In the case of a personal data breach, the controller shall without undue delay and, where feasible, not later than 72 hours after having become aware of it, notify the personal data breach to the supervisory authority competent in accordance with Article 55, unless the personal data breach is unlikely to result in a risk to the rights and freedoms of natural persons. Where the notification to the supervisory authority is not made within 72 hours, it shall be accompanied by reasons for the delay.
The notification referred to in paragraph 1 shall at least:
- describe the nature of the personal data breach including where possible, the categories and approximate number of data subjects concerned and the categories and approximate number of personal data records concerned;
- communicate the name and contact details of the data protection officer or other contact point where more information can be obtained;
- describe the likely consequences of the personal data breach;
- describe the measures taken or proposed to be taken by the controller to address the personal data breach, including, where appropriate, measures to mitigate its possible adverse effects.
Where, and in so far as, it is not possible to provide the information at the same time, the information may be provided in phases without undue further delay.
The controller shall document any personal data breaches, comprising the facts relating to the personal data breach, its effects and the remedial action taken. That documentation shall enable the supervisory authority to verify compliance with this Article.
- GDPR references
- Directive 95/46/EC
Infringements regarding the obligations of the controller and the processor pursuant to this article shall, in accordance with Article 83(2), be subject to administrative fines up to 10 000 000 EUR, or in the case of an undertaking, up to 2 % of the total worldwide annual turnover of the preceding financial year, whichever is higher.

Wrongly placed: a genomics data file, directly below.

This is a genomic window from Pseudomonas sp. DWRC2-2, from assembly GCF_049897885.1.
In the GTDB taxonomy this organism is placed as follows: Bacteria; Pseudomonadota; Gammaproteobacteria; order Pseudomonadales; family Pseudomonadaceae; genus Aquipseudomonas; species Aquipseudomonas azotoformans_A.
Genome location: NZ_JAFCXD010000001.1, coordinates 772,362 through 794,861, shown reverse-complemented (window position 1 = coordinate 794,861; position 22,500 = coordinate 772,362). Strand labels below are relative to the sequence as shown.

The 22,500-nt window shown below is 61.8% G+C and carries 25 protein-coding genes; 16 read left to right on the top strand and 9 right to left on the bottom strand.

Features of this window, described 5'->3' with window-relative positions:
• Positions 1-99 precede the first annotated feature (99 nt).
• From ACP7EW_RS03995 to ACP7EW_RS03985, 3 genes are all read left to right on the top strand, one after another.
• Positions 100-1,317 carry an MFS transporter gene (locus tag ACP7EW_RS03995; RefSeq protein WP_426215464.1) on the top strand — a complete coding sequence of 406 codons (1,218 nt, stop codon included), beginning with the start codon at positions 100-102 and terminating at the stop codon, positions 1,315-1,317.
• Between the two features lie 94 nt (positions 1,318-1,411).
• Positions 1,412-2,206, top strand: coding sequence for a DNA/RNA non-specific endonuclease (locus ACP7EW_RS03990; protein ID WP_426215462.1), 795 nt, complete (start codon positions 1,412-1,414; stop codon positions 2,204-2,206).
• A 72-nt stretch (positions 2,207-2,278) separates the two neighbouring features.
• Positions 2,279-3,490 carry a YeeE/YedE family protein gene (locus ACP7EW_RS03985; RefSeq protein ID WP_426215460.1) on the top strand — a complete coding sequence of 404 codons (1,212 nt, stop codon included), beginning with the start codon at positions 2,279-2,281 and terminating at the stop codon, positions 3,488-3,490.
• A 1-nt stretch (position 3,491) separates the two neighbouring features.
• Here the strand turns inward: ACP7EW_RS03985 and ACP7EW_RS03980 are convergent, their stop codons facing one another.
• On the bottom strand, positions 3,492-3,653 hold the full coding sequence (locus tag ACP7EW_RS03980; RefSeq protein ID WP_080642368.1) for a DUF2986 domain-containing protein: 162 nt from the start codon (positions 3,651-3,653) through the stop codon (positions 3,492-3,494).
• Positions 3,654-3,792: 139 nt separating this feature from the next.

|(85)||A personal data breach may, if not addressed in an appropriate and timely manner, result in physical, material or non-material damage to natural persons such as loss of control over their personal data or limitation of their rights, discrimination, identity theft or fraud, financial loss, unauthorised reversal of pseudonymisation, damage to reputation, loss of confidentiality of personal data protected by professional secrecy or any other significant economic or social disadvantage to the natural person concerned. Therefore, as soon as the controller becomes aware that a personal data breach has occurred, the controller should notify the personal data breach to the supervisory authority without undue delay and, where feasible, not later than 72 hours after having become aware of it, unless the controller is able to demonstrate, in accordance with the accountability principle, that the personal data breach is unlikely to result in a risk to the rights and freedoms of natural persons. Where such notification cannot be achieved within 72 hours, the reasons for the delay should accompany the notification and information may be provided in phases without undue further delay.|
|(87)||It should be ascertained whether all appropriate technological protection and organisational measures have been implemented to establish immediately whether a personal data breach has taken place and to inform promptly the supervisory authority and the data subject. The fact that the notification was made without undue delay should be established taking into account in particular the nature and gravity of the personal data breach and its consequences and adverse effects for the data subject. Such notification may result in an intervention of the supervisory authority in accordance with its tasks and powers laid down in this Regulation.|
|(88)||In setting detailed rules concerning the format and procedures applicable to the notification of personal data breaches, due consideration should be given to the circumstances of that breach, including whether or not personal data had been protected by appropriate technical protection measures, effectively limiting the likelihood of identity fraud or other forms of misuse. Moreover, such rules and procedures should take into account the legitimate interests of law-enforcement authorities where early disclosure could unnecessarily hamper the investigation of the circumstances of a personal data breach.|
No Directive 95/46/EC equivalent available for this article.